Difference between revisions of "Isothermal reactor design  2013"
Kevin Dunn (talk  contribs) m 
Kevin Dunn (talk  contribs) 

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where :math:`F_T = F_A + F_B + F_C` and :math:`C_\text{T0} = \dfrac{P_0}{RT_0}`  where :math:`F_T = F_A + F_B + F_C` and :math:`C_\text{T0} = \dfrac{P_0}{RT_0}`  
Using all of the above derivations, we can set up our numerical integration.  Using all of the above derivations, we can set up our numerical integration as shown below.  
</rst>  </rst>  
Line 104:  Line 104:  
<syntaxhighlight lang="matlab">  <syntaxhighlight lang="matlab">  
sdfsdf  sdfsdf  
</syntaxhighlight>  
In a separate file (any name), for example: '''<tt>ode_driver.m</tt>''', which will "drive" the ODE solver:  
<syntaxhighlight lang="matlab">  
asdas  
</syntaxhighlight>  </syntaxhighlight>  
[[Image:PlotsMATLAB.png  550px]]  [[Image:PlotsMATLAB.png  550px]]  
Line 112:  Line 117:  
[[Image:PlotsPython.png550px]]  [[Image:PlotsPython.png550px]]  
}  }  
and in Polymath:  
<syntaxhighlight lang="text">  
d(FA)/d(V) = rA  
d(FB)/d(V) = rB  kDiff * CB  
d(FC)/d(V) = rC  
FA(0) = 0.25 # mol/s  
FB(0) = 0.0 # mol/s  
FC(0) = 0.0 # mol/s  
# Independent variable  
V(0) = 0  
V(f) = 0.4 #m^3  
# Algebraic equations  
rB = rA  
rC = rA  
rA = k * (CA  CB * CC / KC)  
CA = CT0 * FA / FT  
CB = CT0 * FB / FT  
CC = CT0 * FC / FT  
CT0 = P0 / (R * T0)  
FT = FA + FB + FC  
# Constants  
kDiff = 0.005 # s^{1}  
k = 0.01 # s^{1}  
KC = 50 # mol.m^{3}  
P0 = 830600 # Pa  
T0 = 500 # K  
R = 8.314 # J/(mol.K)  
</syntaxhighlight> 
Revision as of 00:13, 26 February 2013
Class date(s):  04 February to 14 February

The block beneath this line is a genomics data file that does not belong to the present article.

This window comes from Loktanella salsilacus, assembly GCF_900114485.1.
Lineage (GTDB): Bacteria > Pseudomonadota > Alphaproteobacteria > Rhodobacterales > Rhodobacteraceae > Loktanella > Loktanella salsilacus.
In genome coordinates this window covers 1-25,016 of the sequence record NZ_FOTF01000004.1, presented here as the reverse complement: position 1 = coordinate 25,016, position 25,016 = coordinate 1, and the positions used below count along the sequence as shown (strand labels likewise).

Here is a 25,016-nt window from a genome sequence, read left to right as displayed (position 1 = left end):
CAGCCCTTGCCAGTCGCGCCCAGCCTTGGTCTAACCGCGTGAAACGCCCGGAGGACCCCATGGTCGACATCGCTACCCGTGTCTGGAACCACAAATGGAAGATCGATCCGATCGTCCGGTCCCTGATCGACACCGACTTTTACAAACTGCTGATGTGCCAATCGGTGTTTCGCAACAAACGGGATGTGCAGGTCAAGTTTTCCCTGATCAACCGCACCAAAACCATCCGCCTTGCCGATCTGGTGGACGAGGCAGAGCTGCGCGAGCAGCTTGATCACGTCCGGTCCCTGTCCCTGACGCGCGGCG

F2011: Chapter 5 and 6
 F2006: Chapter 4
04 February 2013 (05A)
 General problem solving strategy for reactor engineering
 Audio and video recording of the class
06 February 2013 (05B)
 The Ergun equation derivation
 Audio and video recording of the class
07 February 2013 (05C)
 Notes used during the class
 The spreadsheet with the Ergun equation example. Use it to try
 different lengths of reactor
 different catalyst particle sizes
 different pipe diameters
 gas properties (e.g. density)
 to see the effect on pressure drop in the packed bed.
11 February 2013 (06A)
 Audio and video recording of the class
 Codes to solve the example in class are available on the page software for integrating ODEs.
14 February 2013 (06C): midterm review
25 February 2013 (07A)
The example covered in class is based on example 48 in F2006 and example 62 in F2011. <rst> The 3 ODE's are:
.. math::
\dfrac{dF_A}{dV} &= r_A\\ \dfrac{dF_B}{dV} &= r_B  R_B \\ \dfrac{dF_C}{dV} &= r_C
where :math:`r_A = r_B = r_C` and :math:`r_A = k\left(C_A  \dfrac{C_B C_C}{K_C} \right)`, and :math:`R_B = k_\text{diff}C_B`.
 :math:`k = 0.01\,\text{s}^{1}`
 :math:`k_\text{diff} = 0.005\,\text{s}^{1}`
 :math:`K_C = 50\,\text{mol.m}^{3}`
We derived earlier in the course that
.. math:: C_A = C_\text{TO}\left(\dfrac{F_A}{F_T}\right)\left(\dfrac{P}{P_0}\right)\left(\dfrac{T_0}{T}\right)
Assuming isothermal and isobaric conditions in the membrane:
.. math:: C_A = C_\text{T0}\left(\dfrac{F_A}{F_T}\right)
where :math:`F_T = F_A + F_B + F_C` and :math:`C_\text{T0} = \dfrac{P_0}{RT_0}`
Using all of the above derivations, we can set up our numerical integration as shown below. </rst>
MATLAB  Python 

In a file called membrane.m: sdfsdf
In a separate file (any name), for example: ode_driver.m, which will "drive" the ODE solver: asdas

asdasd

and in Polymath:
d(FA)/d(V) = rA
d(FB)/d(V) = rB  kDiff * CB
d(FC)/d(V) = rC
FA(0) = 0.25 # mol/s
FB(0) = 0.0 # mol/s
FC(0) = 0.0 # mol/s
# Independent variable
V(0) = 0
V(f) = 0.4 #m^3
# Algebraic equations
rB = rA
rC = rA
rA = k * (CA  CB * CC / KC)
CA = CT0 * FA / FT
CB = CT0 * FB / FT
CC = CT0 * FC / FT
CT0 = P0 / (R * T0)
FT = FA + FB + FC
# Constants
kDiff = 0.005 # s^{1}
k = 0.01 # s^{1}
KC = 50 # mol.m^{3}
P0 = 830600 # Pa
T0 = 500 # K
R = 8.314 # J/(mol.K)